I have an idea that makes some assumptions about internals that I think
are correct.

When you have a huge number of buffers in a list that has to be
traversed to look for things in cache, e.g. 100k, you will generate an
almost equivalent number of cache line misses on the processor to jump
through all those buffers.  As I understand it (and I haven't looked so
I could be wrong), the buffer cache is searched by traversing it
sequentially.  OTOH, it seems reasonable to me that the OS disk cache
may actually be using a tree structure that would generate vastly fewer
cache misses by comparison to find a buffer.  This could mean a
substantial linear search cost as a function of the number of buffers,
big enough to rise above the noise floor when you have hundreds of
thousands of buffers.

Cache misses start to really add up when a code path generates many,
many thousands of them, and differences in the access path between the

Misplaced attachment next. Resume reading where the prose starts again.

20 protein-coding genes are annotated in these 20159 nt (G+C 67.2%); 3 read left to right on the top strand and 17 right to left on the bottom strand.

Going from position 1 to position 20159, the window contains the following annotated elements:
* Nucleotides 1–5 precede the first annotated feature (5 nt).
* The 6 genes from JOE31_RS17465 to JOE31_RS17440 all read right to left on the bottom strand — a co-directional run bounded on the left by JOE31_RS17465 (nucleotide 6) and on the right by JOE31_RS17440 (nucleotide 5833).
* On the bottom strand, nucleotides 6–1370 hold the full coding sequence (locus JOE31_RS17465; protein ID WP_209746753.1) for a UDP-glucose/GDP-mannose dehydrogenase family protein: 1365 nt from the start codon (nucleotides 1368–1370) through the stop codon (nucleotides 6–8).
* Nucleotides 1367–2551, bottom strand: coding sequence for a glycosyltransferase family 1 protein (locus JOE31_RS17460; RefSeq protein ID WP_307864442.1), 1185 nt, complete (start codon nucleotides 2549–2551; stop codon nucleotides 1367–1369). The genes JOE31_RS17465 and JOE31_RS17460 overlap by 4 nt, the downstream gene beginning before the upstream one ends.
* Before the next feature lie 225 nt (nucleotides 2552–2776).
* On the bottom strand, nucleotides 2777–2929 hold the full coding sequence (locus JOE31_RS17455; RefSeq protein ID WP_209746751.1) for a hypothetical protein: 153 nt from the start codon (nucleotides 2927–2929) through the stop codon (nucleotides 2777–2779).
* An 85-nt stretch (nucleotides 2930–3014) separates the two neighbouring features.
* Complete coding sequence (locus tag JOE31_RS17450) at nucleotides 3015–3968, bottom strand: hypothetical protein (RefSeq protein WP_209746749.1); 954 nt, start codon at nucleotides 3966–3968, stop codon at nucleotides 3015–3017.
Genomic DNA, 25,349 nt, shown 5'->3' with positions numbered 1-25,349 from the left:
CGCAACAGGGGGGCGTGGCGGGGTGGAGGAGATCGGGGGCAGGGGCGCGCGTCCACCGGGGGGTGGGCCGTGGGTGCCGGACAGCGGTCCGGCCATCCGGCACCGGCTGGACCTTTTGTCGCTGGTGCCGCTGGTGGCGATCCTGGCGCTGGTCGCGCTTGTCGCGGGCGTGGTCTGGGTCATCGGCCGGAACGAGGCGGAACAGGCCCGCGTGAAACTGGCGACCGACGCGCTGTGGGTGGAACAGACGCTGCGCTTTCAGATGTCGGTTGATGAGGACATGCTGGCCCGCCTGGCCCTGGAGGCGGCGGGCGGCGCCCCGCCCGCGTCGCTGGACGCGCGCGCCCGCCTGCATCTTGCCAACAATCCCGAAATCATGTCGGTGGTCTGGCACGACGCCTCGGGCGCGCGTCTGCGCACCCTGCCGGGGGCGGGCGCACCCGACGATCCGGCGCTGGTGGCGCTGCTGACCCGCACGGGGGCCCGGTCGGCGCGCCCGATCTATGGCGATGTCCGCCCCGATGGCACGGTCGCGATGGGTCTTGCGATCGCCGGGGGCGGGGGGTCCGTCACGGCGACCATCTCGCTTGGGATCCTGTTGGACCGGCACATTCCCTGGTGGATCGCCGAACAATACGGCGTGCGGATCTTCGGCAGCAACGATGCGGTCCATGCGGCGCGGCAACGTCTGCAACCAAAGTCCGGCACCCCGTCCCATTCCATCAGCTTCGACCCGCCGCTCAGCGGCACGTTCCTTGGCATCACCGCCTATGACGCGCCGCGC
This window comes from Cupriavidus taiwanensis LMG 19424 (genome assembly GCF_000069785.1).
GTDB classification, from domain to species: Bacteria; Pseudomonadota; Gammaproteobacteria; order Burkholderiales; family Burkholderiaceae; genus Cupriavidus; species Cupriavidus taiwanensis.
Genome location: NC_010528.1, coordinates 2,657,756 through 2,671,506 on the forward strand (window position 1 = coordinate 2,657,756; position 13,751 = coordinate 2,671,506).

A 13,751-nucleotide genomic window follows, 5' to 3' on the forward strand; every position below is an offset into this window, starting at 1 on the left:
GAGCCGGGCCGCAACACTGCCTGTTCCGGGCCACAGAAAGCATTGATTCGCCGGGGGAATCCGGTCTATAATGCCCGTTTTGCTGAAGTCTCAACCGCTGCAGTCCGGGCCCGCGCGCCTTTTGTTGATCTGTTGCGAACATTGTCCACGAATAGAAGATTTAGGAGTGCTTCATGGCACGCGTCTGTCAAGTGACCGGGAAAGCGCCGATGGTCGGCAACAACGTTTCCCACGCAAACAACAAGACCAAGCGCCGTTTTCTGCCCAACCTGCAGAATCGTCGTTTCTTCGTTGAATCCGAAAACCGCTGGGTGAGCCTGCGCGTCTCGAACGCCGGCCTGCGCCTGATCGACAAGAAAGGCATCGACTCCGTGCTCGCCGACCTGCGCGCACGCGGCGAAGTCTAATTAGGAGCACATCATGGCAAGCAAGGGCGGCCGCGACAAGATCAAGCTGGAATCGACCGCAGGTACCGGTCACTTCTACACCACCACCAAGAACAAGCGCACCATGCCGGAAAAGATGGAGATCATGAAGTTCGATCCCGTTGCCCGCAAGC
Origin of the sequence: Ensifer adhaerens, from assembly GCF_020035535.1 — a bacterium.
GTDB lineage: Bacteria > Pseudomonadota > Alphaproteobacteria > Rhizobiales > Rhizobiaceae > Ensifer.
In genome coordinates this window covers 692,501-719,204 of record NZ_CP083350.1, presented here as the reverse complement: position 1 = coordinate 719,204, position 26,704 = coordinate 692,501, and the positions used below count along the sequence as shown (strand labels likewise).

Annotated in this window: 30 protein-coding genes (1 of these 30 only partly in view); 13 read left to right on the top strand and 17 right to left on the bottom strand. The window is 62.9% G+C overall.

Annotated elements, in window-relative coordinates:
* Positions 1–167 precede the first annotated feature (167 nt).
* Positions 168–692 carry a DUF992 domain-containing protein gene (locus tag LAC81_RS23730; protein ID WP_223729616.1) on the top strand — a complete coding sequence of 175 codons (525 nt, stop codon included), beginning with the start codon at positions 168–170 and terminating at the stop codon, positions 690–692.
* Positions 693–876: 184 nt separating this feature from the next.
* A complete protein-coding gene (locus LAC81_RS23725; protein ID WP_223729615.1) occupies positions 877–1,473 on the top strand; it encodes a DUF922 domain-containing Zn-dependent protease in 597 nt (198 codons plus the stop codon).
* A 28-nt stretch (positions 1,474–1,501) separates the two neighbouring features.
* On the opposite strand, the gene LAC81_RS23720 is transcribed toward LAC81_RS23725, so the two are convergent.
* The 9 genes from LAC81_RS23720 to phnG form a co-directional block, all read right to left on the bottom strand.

buffer cache and disk cache would be reflected when you have that many
buffers.  I've seen these types of unexpected performance anomalies
before that got traced back to code patterns and cache efficiency and
gotten integer factors improvements by making some seemingly irrelevant
code changes.

So I guess my question would be 1) are my assumptions about the
internals correct, and 2) if they are, is there a way to optimize
searching the buffer cache so that a search doesn't iterate over a
really long buffer list that is bottlenecked on cache line replacement. 

My random thought of the day,

j. andrew rogers

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